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Satylogue

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January 2009
Satylogue

By Rajesh Oza

With PostModern Gandhiji (PMG)

An advice column offering the Mahatma’s perspective on modern dilemmas   

Public Schools vs. Private Schools   

Dear PMG:

I was born in America and was raised to value education. My parents always said that it didn’t matter what I studied as long as I became the best in my field. Indeed, they would say that it was fine if I became a clown as long as I got my Ph.D. in clowning. Now it’s my turn to guide my children.   

My husband and I have two preschoolers. With one of them entering kindergarten next year, we’re comparing and contrasting the pros and cons of sending the kids to public schools versus private schools.   

Since both of us are physicians, we’re fortunate that we can afford this choice. We’re leaning toward a private school that emphasizes creativity and spirituality. Everyday, we do the following cheer with the kids: “We can change the world.” My own life story has taught me that a good education is instrumental in helping children be the change they want to be.   

Dear Friend,

“Basic education links the children, whether of the cities or the villages, to all that is best and lasting in India.” (M. K. Gandhi).

It is heartening to know that you are maintaining the commitment to education that the first generation of Indian-Americans is identified with. And it is even more heartening that you are expanding the notion of education beyond the too-common refrain of “we’ll do whatever it takes to get the kids into medical school.”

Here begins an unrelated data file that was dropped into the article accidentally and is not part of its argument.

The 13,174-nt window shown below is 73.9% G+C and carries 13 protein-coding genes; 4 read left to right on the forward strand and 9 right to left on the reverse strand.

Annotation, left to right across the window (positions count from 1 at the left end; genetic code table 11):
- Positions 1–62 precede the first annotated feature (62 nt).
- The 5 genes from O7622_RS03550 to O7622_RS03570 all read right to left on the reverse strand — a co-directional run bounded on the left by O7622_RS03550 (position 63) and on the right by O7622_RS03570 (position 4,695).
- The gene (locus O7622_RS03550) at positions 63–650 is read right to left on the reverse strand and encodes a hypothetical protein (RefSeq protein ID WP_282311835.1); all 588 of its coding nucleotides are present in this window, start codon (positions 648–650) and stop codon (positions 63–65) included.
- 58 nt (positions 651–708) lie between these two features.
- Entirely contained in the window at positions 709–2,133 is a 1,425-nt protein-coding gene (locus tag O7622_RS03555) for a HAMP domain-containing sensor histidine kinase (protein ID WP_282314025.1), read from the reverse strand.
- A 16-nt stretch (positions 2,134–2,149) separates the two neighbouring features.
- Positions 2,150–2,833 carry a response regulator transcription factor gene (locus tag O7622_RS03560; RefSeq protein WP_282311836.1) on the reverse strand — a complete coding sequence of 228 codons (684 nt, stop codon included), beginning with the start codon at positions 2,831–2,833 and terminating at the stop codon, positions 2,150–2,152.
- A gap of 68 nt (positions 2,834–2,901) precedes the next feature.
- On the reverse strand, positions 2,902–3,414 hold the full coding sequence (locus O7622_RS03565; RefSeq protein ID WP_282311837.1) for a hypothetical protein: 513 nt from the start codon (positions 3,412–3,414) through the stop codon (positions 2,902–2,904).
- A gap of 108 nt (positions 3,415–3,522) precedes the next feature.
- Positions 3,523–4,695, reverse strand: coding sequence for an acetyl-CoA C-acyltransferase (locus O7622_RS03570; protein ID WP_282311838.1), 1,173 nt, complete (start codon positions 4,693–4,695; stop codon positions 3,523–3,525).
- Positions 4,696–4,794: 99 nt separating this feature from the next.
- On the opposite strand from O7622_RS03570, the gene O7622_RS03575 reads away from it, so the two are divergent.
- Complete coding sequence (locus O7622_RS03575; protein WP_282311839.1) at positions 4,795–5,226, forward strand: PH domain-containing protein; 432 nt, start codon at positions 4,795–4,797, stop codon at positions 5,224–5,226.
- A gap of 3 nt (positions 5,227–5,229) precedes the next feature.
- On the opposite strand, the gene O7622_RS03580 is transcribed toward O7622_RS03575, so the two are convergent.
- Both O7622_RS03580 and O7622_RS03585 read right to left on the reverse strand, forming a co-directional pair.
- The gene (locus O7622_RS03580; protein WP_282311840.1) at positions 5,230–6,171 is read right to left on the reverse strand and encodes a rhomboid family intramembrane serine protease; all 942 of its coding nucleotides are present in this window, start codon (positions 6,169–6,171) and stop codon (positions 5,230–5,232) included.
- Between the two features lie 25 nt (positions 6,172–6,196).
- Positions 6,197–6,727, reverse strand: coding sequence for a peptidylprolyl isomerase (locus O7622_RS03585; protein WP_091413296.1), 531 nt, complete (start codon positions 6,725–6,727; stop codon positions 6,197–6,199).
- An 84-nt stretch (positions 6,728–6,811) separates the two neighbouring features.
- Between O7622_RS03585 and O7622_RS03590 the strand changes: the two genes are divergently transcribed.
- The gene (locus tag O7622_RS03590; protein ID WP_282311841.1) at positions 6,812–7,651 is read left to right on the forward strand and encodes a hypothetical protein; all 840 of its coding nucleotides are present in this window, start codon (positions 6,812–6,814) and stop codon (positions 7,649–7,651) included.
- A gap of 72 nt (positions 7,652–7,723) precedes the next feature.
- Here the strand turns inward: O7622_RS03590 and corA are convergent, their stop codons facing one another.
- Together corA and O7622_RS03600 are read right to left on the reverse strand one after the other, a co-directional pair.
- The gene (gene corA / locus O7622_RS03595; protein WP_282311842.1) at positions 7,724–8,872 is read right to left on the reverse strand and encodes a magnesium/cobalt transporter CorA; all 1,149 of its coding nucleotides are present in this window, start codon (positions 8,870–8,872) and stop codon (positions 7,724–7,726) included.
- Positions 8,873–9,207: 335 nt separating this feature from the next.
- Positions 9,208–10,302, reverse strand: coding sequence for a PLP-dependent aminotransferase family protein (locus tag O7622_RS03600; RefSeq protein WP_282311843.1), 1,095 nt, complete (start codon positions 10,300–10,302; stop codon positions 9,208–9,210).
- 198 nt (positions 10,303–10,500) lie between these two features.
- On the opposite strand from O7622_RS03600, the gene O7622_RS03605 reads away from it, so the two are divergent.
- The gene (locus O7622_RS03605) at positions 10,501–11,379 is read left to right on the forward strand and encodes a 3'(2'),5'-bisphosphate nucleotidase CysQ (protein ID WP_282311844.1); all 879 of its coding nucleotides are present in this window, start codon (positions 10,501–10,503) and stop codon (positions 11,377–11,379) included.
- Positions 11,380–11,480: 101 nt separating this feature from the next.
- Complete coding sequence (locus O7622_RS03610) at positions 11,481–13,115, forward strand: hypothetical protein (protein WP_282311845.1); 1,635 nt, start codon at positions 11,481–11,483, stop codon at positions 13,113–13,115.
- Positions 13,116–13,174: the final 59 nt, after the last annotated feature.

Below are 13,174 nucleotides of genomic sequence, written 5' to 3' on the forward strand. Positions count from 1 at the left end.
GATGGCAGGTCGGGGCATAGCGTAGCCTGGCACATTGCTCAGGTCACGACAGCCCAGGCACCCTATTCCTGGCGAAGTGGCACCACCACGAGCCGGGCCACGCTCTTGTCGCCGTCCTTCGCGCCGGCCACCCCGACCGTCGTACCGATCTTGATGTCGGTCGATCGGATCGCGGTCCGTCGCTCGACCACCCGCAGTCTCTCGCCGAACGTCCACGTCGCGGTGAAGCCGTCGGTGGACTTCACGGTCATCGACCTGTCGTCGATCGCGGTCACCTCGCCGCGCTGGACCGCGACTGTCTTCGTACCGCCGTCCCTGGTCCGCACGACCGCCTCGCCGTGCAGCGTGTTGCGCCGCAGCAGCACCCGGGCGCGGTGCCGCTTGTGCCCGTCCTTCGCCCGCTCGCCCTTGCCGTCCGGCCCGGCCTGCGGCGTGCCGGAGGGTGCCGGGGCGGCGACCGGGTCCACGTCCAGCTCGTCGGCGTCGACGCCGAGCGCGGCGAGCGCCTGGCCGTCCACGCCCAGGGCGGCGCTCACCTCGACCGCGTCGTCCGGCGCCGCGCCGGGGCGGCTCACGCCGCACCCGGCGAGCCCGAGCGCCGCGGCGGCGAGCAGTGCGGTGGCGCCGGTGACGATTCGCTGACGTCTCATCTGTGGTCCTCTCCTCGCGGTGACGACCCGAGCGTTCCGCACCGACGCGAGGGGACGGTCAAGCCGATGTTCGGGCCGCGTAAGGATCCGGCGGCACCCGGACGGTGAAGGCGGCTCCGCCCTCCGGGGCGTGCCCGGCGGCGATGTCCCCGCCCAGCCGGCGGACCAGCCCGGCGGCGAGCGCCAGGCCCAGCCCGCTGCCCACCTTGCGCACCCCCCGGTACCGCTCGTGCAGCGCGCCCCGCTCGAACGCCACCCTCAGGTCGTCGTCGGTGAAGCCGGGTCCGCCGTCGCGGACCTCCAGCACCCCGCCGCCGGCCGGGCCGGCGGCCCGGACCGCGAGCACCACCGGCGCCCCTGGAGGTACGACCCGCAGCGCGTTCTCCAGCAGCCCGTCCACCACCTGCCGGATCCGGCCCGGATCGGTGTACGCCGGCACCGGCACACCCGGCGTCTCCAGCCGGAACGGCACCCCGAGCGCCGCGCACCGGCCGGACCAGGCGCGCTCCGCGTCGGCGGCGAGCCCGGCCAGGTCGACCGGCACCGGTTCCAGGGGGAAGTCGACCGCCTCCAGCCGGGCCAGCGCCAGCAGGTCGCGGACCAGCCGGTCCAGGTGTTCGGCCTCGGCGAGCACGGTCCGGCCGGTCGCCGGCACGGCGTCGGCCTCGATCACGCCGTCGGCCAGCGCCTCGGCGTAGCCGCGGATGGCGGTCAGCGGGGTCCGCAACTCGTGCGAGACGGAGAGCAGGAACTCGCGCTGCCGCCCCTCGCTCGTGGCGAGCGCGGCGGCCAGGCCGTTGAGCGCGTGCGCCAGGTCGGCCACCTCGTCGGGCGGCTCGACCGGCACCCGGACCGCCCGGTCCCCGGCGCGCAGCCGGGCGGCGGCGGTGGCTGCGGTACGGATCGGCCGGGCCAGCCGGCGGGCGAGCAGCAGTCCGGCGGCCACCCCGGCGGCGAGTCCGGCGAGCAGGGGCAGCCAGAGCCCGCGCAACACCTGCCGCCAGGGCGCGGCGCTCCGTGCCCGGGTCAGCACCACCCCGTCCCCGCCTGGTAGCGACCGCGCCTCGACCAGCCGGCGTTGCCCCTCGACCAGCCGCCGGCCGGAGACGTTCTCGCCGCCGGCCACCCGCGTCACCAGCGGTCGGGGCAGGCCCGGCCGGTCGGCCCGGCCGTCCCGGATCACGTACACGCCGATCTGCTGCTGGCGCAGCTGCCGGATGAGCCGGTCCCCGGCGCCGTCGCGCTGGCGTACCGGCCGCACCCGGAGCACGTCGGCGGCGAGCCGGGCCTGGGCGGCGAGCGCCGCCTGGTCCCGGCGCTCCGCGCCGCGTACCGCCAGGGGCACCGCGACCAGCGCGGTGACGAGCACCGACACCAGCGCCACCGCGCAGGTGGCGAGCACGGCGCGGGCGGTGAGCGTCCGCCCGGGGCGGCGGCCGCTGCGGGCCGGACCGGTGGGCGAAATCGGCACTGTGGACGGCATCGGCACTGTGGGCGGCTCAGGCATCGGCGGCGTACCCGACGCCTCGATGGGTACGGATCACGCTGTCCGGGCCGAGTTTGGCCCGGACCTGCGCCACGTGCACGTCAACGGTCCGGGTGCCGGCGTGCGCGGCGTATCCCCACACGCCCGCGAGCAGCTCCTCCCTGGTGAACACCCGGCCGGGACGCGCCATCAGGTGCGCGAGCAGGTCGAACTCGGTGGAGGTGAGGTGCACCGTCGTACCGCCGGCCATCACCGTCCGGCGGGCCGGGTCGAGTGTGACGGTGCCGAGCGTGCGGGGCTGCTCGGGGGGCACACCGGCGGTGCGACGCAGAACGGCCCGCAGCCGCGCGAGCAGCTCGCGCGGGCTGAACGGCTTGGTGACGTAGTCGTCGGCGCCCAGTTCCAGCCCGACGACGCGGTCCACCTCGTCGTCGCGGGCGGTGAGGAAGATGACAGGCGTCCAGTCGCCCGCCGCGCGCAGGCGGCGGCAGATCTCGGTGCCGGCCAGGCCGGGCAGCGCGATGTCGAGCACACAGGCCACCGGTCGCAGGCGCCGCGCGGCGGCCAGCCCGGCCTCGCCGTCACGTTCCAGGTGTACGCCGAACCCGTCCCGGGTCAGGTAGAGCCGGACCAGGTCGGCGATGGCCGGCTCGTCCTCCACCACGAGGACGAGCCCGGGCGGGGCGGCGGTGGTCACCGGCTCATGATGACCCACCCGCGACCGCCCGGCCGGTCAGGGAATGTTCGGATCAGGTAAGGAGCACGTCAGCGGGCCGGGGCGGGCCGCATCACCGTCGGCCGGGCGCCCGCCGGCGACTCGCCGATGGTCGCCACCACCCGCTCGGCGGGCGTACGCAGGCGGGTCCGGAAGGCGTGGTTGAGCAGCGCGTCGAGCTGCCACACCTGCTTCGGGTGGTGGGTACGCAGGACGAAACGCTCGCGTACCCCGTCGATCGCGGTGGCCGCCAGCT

Your children already have the privilege of parents who value education. Of course, not all students are born into families where Saraswati, the goddess of learning, is prominent. I suspect that someday in the not-too-distant future, your children will feel the same as my own daughter, who is presently a member of the Teach for America corps; at the end of last summer’s training, she wrote the following note to herself: “You have been incredibly lucky to have had a love of education —and the belief that you will succeed — instilled in you since the day you were born. Many have not. You are their hope. They are yours. One day, this nation will be a better place — of equal education and opportunity.”

So how does this resolve your question? Gandhiji put it best: “Basic education links the children.” His guidance recommends a public school education, because the learning that occurs in the classroom and outside of it at recess and lunch engenders community. More often than not, elites find their communities constricted. A social pyramid is seemingly inevitable for the well-to-do and quick-of-mind students who make their way to Stanford, Northwestern, Emory, or MIT. Elementary education in public schools inculcates an empathy, which teaches us that regardless of our aspirations for Ivy-threaded tassels, we are all linked together by a shared social fabric.


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